Columbus High slow-pitch softball loses heartbreaker to Tupelo in second round of playoffs

 

Theo DeRosa

 

 

In the left-field grass, a few feet away from Columbus High School's postgame meeting, C'Asia Grayer stood by herself, slowly pulling off her batting gloves. She squatted down and covered her face with her arms, her back turned to the rest of the team.  

 

The Falcons' senior star didn't quite know what to do with herself now that her final slow-pitch softball season had just come to a bitter end at home against Tupelo. What had been a 14-7 Falcons lead in Tuesday's decisive third game became a 19-14 Golden Wave lead in the span of just two innings. 

 

So when fellow senior LaPorshia Brown grounded out to the pitcher to end a 21-15 loss and with it the Falcons' season, Grayer, who hit three home runs in Tuesday's series, was visibly upset. After the meeting, Columbus coach Eric Thornton took her aside for a moment before sitting with pitcher Delilah Taylor, the final player remaining in the Falcons' huddle. 

 

"They're torn up, but we just talked about the fight that we had," Thornton. 

 

The Falcons dropped the first game 12-3, but they managed to stay in the series against a team they hadn't come close to beating in the past six meetings by holding off a late Tupelo rally for a 15-12 win. 

 

"We could have easily been done right then and not come back in that second game," Thornton said. 

 

But behind a rowdy crowd -- "We even stole a few New Hope fans and brought them over here," Thornton said -- the Falcons didn't give up. 

 

"We scored some runs early and got some things going, and I think the light went off that, 'Hey, we can win this thing,'" Thornton said. 

 

The Falcons never came closer than when they rushed out to a 14-7 lead by the bottom of the fourth inning. A two-run double for M'Kya Smith was the big hit in a six-run third, and Grayer hit what looked like it could be a series-sealing three-run homer in the fourth to put Columbus up 13-7. Grayer pumped her arms and raced around the bases to jump into a crowd of joyous teammates. 

 

"When we get up, that's when we get excited," Taylor said. "We get pumped." 

 

But it didn't take long for the Tupelo team that beat out Columbus for the district title in each of the prior three years to show its might.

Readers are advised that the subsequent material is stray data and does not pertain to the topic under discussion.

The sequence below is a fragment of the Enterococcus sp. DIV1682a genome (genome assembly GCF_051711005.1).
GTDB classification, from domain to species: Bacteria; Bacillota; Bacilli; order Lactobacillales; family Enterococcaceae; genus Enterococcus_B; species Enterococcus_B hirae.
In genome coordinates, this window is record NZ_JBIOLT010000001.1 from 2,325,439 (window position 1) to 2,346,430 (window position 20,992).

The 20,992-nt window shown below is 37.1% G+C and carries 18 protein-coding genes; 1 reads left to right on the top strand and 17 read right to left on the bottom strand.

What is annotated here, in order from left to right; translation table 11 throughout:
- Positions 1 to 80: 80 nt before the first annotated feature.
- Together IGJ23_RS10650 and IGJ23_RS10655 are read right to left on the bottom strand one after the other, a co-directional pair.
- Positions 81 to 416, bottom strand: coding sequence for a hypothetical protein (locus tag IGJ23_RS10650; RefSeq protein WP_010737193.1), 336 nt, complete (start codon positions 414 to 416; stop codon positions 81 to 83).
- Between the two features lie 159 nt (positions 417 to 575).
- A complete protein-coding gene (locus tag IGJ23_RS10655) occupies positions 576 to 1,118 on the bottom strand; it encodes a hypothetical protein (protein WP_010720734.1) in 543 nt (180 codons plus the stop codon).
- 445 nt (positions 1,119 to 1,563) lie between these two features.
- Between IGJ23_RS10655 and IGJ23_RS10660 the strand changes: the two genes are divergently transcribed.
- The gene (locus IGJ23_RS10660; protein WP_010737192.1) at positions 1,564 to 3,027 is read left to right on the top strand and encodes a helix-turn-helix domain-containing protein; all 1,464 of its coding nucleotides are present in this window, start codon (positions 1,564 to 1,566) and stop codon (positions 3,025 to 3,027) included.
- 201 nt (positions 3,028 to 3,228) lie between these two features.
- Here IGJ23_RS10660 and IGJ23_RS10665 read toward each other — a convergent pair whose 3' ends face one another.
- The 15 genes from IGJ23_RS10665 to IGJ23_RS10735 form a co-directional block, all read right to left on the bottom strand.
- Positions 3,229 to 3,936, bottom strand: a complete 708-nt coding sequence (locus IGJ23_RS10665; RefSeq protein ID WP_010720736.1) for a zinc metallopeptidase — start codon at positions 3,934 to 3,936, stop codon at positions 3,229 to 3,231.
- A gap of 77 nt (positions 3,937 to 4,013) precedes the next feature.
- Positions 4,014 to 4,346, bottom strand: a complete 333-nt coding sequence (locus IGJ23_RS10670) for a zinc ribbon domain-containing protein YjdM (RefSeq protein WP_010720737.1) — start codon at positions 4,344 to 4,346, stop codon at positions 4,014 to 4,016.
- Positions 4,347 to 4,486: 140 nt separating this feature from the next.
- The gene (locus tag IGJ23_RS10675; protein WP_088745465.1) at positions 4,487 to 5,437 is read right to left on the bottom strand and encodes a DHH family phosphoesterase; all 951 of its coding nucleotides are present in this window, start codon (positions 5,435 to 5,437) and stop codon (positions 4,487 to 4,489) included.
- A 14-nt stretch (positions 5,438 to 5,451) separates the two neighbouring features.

In the fifth inning, Kamya Cooperwood drove in a run with a single, and the Falcons intentionally walked dangerous Paris Lehman with the bases loaded rather than watch Lehman hit her third monster home run of the series. 

 

"We've seen her the last couple years, and she can absolutely kill it," Thornton said. "After seeing her put two out and making it look the way she did, we weren't gonna throw to her again." 

 

Sadie Morris doubled in a pair of runs, Nakiya Cayson and Kristen Kidd each singled in one, and the Falcons' lead was cut to 14-13 -- right after Columbus had a chance to end the game via the 10-run mercy rule. 

 

"Give Tupelo credit," Thornton said. "They came back. They started hitting the ball. They did what they had to do. That's a great team." 

 

One inning later, the Golden Wave finished off the comeback and all but put the Falcons away. Morris had a go-ahead single, and India Ivy's two-run double was another key blow in the sixth. 

 

Krishuana Jethrow earned a run back for Columbus with a single in the sixth, but Tupelo added two more in the seventh and final inning, and the Falcons went down quietly. 

 

"We knew they were gonna put up runs," Thornton said. "Our bats went cold right there at the end." 

 

While the season is over for Columbus, Thornton knows his team succeeded in more than enough ways: a district title, a win in the first round of the playoffs and his team receiving its due for a standout performance. 

 

"To see the fan support tonight, to see the attention that's been brought to the school about softball, people talking about it, people showing up and coming out and supporting ... We may not have even had the best record that we've had in the last few years, but we brought more attention to the sport and to our girls," Thornton said. "That's something we're definitely proud of." 

 

And while Tuesday's series had a bitter ending, senior left fielder Aniya Saddler, one of the Falcons' top players, said she'll remember it most from her slow-pitch career. Not the loss, however, but how hard the Falcons played. The fight they showed. 

 

"We fought really, really hard to get where we're at," Saddler said. "But it's OK. We're gonna be good."

 

Theo DeRosa reports on high school sports for The Dispatch. Follow him on Twitter at @Theo_DeRosa.

 

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